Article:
2003 Editors' Choice Awards
Sputnik AP 120 www.sputnik.com/products/ap120.html
Want to offer wireless Net access to your customers or neighbors? You can build a custom box with NoCatAuth, sign with one of the expensive startups or take your chances and go wide open—until now. Sputnik performed a marvel of Linux miniaturization to get a usable portal onto a relatively inexpensive access point.
Security Editor Mick Bauer writes, “The packet-filtering code in the Linux 2.4 kernel, although not new to 2003, really came into its own, bringing Linux firewalling up to the level of many commercial products. It's flexible and intelligent, with impressive connection-state-tracking capabilities.” Mick also points out that you can use the ubiquitous Netfilter right on the bastion host to add an extra layer of firewall protection, even if you use another firewall at the network edge.
Newisys 2100 www.newisys.com/products/2100.html
Michael Baxter called this dual Opteron, 1U server “superbly engineered”, as the 64-bit Opteron breaks through the memory limitations of x86 while keeping backward compatibility. Newisys-based servers are a hot item in today's competitive Linux server market, with many Linux server vendors whose integration and service we like offering them. And, they start GNU Emacs almost as quickly as most people's computers start Vim.
Dell Precision 650n www.dell.com/precision
Our reviewer Glenn Stone calls this dual-Xeon desktop system “serious hardware for serious work”, and admires the performance of its 320MB/s SCSI RAID subsystem and Dell's on-site service plan.
Mozilla 1.4 www.mozilla.org
Tabbed browsing, pop-up blocking, bookmark keywords—when we're stuck with other browsers they simply seem archaic, restrictive and awful. Konqueror is good too, but this time Mozilla barely beat it out as the browser for people who want to make the Web work their way.
No, this isn't the special prize for “not being The GIMP because they always win”. Greg Kroah-Hartman brings this bleeding-edge, alpha-stage video editing application to our attention, and we can't wait to do a full tutorial. More than only video editing, Jahshaka offers animation, effects, a character generator and file-sharing capabilities.
Marcel Gagnéwrites, “I used to scoff at instant messaging, but in the last few months, I have discovered it to be an amazingly useful communications tool. Sometimes, nothing beats a real-time, ongoing conversation when trying to resolve technical issues.” Gaim is, well, instant messaging for people whose friends don't agree on instant-messaging systems. As we go to press, Gaim supports AOL Instant Messenger, ICQ, MSN Messenger, Yahoo, IRC, Jabber, Gadu-Gadu and Zephyr.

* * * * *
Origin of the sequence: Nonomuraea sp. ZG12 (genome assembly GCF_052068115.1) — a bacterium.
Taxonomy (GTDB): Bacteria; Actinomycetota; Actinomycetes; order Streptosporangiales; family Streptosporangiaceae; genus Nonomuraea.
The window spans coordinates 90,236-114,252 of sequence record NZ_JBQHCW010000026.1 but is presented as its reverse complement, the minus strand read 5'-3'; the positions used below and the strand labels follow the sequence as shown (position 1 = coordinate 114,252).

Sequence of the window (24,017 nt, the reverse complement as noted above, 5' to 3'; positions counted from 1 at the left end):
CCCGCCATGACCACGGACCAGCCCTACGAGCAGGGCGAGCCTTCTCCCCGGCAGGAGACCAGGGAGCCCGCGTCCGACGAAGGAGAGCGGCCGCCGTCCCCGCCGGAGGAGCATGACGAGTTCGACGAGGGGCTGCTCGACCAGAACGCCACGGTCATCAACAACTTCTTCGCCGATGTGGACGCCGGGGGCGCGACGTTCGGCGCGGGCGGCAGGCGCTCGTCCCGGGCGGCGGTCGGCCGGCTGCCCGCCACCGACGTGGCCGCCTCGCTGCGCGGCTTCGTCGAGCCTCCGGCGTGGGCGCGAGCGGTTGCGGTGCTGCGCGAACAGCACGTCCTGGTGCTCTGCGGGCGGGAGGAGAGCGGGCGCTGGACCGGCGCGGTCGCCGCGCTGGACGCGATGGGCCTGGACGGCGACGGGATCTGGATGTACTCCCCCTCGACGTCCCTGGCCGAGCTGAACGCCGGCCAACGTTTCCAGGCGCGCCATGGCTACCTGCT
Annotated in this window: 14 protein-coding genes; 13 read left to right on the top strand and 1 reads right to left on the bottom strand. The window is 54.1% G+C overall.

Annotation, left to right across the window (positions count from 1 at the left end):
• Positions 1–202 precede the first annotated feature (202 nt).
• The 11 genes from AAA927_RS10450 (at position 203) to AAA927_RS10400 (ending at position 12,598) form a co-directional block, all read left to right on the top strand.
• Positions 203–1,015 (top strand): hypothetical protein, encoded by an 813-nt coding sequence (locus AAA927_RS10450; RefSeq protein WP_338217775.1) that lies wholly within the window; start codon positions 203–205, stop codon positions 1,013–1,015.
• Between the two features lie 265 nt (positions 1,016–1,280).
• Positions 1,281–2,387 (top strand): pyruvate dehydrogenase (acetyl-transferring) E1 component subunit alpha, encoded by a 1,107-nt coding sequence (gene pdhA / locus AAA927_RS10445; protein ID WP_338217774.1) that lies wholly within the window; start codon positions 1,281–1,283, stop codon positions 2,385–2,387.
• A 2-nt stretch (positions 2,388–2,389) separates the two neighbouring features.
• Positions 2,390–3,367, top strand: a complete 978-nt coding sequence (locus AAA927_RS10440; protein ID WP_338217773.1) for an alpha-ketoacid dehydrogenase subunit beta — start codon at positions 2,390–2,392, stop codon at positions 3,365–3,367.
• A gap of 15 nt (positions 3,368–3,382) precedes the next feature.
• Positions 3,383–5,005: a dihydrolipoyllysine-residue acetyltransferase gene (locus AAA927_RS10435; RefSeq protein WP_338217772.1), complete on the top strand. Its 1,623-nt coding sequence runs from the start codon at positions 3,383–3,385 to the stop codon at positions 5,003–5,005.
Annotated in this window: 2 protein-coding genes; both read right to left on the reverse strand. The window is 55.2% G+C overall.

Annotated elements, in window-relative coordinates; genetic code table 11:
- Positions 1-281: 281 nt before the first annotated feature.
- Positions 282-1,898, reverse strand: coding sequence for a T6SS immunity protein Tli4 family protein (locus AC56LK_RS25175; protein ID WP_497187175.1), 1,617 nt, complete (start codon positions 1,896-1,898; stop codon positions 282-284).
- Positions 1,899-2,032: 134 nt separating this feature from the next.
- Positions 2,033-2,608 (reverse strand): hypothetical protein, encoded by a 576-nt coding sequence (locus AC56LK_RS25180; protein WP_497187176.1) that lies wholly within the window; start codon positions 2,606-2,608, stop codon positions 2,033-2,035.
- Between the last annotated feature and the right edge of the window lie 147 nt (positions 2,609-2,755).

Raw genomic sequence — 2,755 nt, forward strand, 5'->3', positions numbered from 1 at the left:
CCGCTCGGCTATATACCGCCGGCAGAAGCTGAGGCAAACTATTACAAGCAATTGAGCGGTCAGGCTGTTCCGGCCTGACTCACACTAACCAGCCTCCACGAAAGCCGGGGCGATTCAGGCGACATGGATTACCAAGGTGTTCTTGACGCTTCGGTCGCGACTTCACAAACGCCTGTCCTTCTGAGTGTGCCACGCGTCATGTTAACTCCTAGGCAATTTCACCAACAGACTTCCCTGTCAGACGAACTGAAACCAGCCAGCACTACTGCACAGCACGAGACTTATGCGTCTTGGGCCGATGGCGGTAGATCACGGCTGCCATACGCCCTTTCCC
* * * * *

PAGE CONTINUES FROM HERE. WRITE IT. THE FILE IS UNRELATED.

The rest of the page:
Marcel also recommends OpenOffice.org, citing “nearly perfect support of Microsoft Office documents”. Everyone seems to like the word processor, but other useful parts of the suite include a drawing program and a presentation package.
Practical Task Scheduling Deployment
July 20, 2016 12:00 pm CDT
One of the best things about the UNIX environment (aside from being stable and efficient) is the vast array of software tools available to help you do your job. Traditionally, a UNIX tool does only one thing, but does that one thing very well. For example, grep is very easy to use and can search vast amounts of data quickly. The find tool can find a particular file or files based on all kinds of criteria. It's pretty easy to string these tools together to build even more powerful tools, such as a tool that finds all of the .log files in the /home directory and searches each one for a particular entry. This erector-set mentality allows UNIX system administrators to seem to always have the right tool for the job.
Cron traditionally has been considered another such a tool for job scheduling, but is it enough? This webinar considers that very question. The first part builds on a previous Geek Guide, Beyond Cron, and briefly describes how to know when it might be time to consider upgrading your job scheduling infrastructure. The second part presents an actual planning and implementation framework.
Join Linux Journal's Mike Diehl and Pat Cameron of Help Systems.
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- SUSE LLC's SUSE Manager
- Google's SwiftShader Released
- Murat Yener and Onur Dundar's Expert Android Studio (Wrox)
- My +1 Sword of Productivity
- Managing Linux Using Puppet
- Non-Linux FOSS: Caffeine!
- SuperTuxKart 0.9.2 Released
- Interview with Patrick Volkerding
- Parsing an RSS News Feed with a Bash Script
- Rogue Wave Software's Zend Server
With all the industry talk about the benefits of Linux on Power and all the performance advantages offered by its open architecture, you may be considering a move in that direction. If you are thinking about analytics, big data and cloud computing, you would be right to evaluate Power. The idea of using commodity x86 hardware and replacing it every three years is an outdated cost model. It doesn’t consider the total cost of ownership, and it doesn’t consider the advantage of real processing power, high-availability and multithreading like a demon.
This ebook takes a look at some of the practical applications of the Linux on Power platform and ways you might bring all the performance power of this open architecture to bear for your organization. There are no smoke and mirrors here—just hard, cold, empirical evidence provided by independent sources. I also consider some innovative ways Linux on Power will be used in the future.Get the Guide